Following yesterday's growth figures, James Plunkett argues that just ‘waiting it out’ is unlikely to deliver a cure to the sluggishness of the British economy.
James Plunkett is a Research and Policy Analyst at the Resolution Foundation
Bank of England Governor Mervyn King yesterday acknowledged that Britain’s households are now facing the toughest squeeze on living standards since the 1920s. His comments echo the findings of our report Squeezed Britain, which revealed in December that, on the basis of Office for Budget Responsibility (OBR) projections, the average low-to-middle income family will be £720 poorer in 2012 than they were in 2009.
That all comes before the government’s planned spending cuts. And with King now admitting that inflation could hit 5 per cent this year, that £700 is likely to rise, with faster price-growth doing even more to corrode the value of wages.
As far as King is concerned, behind the day-to-day pressure being felt by families, there is a ‘bigger picture’ here that we need to keep in mind. The current period of declining real wages is simply the “inevitable” result of an economy that’s rebalancing.
As such, it’s a problem that the Monetary Policy Committee “neither can, nor should try to, prevent”. We need to ride out the storm, and wait patiently for wage-growth to resume its long-term trend of outpacing inflation.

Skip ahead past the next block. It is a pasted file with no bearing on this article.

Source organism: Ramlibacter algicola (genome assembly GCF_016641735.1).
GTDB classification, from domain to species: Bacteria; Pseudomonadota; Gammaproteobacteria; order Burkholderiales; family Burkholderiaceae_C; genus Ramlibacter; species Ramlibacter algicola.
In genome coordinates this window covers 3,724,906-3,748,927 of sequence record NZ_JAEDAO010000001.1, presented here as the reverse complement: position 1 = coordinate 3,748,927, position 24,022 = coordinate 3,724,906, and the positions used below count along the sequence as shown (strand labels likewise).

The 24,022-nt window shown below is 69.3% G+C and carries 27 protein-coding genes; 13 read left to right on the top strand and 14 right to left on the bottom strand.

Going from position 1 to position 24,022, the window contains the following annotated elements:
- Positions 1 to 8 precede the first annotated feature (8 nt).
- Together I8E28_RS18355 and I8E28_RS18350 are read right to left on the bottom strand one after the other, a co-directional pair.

It is good to see King acknowledge the depth of the squeeze now facing families across Britain. But his ‘bigger picture’ isn’t big enough. As the chart below shows, the stagnation we’re now seeing in the value of real wages is not simply the result of the recent downturn; on the contrary, the last time the UK saw strong and consistent real wage-growth was 2003 – long before the crisis hit, and long before the dip in GDP growth.
The truth is, we still have little understanding of what is causing this trend.
In the coming months at the Resolution Foundation we will be launching a major programme of work to look at that question, and to examine the broader challenges raised by the longer-term decline in living standards for low-to-middle earners. For now, it all suggests that something more fundamental is happening in our economy than King’s speech implies. If that’s the case, just ‘waiting it out’ is unlikely to deliver a cure.
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